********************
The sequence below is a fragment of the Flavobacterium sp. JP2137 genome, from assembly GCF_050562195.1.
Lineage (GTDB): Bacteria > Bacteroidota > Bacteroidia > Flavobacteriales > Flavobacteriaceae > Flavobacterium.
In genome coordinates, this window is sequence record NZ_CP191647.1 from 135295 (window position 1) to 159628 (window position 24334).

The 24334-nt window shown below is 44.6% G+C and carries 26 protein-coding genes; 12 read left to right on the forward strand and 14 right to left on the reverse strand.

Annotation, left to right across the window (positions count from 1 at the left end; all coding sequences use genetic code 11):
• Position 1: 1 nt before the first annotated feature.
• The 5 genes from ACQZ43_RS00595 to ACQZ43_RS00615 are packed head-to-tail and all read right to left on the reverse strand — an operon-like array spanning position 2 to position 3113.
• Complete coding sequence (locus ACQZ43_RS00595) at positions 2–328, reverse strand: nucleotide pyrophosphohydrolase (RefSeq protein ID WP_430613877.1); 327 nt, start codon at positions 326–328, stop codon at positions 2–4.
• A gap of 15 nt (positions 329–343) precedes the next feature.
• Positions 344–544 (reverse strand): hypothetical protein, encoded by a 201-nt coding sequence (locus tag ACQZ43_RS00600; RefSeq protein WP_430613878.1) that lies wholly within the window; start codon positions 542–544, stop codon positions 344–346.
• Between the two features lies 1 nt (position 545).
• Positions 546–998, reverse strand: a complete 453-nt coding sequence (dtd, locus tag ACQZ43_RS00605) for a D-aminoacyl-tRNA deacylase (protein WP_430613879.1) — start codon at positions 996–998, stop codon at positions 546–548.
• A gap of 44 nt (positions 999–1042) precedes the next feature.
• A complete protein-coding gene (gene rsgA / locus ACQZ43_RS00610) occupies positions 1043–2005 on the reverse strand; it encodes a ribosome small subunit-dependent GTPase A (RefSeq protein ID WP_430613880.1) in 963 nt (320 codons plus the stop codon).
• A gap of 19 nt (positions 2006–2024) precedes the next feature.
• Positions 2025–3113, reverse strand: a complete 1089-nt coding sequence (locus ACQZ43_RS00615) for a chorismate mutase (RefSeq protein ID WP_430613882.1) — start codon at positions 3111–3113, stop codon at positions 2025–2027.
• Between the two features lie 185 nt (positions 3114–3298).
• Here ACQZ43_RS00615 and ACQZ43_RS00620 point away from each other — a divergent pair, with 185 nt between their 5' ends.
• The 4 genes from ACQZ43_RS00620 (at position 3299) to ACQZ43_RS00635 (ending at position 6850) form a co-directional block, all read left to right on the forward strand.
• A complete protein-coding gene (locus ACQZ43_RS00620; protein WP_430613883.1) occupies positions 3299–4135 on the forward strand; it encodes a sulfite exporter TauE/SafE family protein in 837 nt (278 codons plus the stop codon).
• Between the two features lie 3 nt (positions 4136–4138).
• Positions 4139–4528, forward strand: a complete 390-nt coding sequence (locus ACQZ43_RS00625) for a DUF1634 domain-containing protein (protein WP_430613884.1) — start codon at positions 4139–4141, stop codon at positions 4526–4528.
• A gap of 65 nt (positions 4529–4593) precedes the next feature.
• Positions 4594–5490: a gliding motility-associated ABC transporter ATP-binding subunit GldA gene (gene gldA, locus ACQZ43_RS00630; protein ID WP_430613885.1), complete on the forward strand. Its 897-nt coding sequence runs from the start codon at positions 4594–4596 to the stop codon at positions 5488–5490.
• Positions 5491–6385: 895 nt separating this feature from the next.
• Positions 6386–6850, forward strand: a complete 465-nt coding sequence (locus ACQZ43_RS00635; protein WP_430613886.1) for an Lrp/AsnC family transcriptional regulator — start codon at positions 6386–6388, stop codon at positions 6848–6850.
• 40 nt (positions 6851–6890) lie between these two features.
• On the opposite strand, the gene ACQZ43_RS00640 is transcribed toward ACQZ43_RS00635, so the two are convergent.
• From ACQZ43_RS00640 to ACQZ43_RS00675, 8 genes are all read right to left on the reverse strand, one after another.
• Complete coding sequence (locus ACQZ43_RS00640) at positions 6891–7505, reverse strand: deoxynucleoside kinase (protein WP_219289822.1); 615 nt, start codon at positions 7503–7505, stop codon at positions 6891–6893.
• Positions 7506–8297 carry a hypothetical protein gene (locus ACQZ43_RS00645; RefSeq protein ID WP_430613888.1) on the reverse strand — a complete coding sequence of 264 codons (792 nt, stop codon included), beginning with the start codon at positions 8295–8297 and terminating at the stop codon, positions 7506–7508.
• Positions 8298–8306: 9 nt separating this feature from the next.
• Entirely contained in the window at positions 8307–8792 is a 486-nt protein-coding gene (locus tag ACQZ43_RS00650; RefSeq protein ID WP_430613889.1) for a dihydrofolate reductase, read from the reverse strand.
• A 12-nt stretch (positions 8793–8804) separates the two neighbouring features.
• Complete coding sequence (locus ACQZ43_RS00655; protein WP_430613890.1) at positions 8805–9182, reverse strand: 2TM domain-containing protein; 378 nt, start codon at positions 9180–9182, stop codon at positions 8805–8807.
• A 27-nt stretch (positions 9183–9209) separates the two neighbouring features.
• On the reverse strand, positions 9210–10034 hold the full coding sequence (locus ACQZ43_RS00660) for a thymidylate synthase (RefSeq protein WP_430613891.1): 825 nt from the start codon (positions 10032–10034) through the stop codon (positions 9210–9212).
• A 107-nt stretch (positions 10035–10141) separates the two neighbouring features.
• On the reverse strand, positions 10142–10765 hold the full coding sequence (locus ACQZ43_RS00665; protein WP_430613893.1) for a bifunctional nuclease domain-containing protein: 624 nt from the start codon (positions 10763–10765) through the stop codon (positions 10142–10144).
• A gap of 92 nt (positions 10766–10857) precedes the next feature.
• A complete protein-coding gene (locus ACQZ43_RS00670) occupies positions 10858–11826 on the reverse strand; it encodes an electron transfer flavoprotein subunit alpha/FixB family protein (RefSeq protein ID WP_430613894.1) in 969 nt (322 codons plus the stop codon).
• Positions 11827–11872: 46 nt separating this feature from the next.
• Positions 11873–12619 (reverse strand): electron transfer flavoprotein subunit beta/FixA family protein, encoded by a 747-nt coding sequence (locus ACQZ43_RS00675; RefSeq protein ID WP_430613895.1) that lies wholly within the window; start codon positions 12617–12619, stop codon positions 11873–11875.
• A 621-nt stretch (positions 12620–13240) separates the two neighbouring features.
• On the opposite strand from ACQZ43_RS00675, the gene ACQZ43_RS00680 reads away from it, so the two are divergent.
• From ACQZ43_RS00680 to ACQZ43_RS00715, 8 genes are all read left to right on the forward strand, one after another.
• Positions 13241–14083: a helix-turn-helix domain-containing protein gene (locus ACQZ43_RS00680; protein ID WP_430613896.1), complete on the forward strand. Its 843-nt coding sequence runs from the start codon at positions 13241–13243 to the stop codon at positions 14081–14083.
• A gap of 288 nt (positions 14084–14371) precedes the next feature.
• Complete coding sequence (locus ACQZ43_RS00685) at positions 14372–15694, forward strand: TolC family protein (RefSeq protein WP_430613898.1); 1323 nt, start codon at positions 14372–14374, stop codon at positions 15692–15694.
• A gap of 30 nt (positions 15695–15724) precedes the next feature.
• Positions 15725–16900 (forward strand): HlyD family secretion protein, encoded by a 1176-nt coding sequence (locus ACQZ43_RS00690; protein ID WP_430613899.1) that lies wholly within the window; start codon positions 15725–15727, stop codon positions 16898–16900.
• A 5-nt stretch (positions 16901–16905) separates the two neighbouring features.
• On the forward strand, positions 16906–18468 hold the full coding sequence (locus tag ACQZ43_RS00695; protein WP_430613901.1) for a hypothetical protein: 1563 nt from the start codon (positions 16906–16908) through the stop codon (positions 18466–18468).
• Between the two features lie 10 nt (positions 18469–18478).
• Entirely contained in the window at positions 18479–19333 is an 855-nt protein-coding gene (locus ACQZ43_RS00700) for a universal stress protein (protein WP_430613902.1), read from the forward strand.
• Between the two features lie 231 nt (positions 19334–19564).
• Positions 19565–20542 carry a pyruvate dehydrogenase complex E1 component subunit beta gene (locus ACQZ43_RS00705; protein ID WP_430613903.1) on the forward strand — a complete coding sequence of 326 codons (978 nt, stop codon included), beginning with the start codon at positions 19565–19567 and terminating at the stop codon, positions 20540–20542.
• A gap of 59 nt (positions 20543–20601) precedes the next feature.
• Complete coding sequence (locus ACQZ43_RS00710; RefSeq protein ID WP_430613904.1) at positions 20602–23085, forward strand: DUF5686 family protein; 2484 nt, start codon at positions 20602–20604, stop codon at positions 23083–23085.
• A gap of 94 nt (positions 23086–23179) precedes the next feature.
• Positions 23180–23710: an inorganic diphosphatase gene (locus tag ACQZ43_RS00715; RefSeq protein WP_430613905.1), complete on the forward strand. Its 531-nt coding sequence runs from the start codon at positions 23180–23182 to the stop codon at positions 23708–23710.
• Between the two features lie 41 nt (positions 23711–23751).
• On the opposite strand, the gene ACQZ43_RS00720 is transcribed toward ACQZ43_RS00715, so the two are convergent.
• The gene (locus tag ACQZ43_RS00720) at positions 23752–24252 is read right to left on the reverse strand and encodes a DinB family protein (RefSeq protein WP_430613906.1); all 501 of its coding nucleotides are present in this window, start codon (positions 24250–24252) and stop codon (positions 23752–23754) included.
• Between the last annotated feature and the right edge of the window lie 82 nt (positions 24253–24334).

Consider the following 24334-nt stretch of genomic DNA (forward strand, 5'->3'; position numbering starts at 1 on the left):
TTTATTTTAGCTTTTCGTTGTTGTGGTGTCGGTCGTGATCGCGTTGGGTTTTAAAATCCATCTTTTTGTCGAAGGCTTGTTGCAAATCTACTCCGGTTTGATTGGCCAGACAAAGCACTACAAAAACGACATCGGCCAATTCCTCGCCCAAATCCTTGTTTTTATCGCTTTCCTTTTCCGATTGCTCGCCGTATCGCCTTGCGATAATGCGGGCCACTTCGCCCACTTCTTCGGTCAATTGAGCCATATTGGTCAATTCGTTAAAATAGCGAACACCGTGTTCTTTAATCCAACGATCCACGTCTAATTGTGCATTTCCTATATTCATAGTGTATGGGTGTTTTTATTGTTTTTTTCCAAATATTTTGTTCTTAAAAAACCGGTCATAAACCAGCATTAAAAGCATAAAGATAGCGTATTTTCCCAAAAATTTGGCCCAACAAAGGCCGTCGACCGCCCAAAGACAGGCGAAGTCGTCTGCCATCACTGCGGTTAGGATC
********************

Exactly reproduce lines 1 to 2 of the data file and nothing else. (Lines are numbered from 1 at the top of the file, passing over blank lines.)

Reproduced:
The sequence below is a fragment of the Flavobacterium sp. JP2137 genome, from assembly GCF_050562195.1.
Lineage (GTDB): Bacteria > Bacteroidota > Bacteroidia > Flavobacteriales > Flavobacteriaceae > Flavobacterium.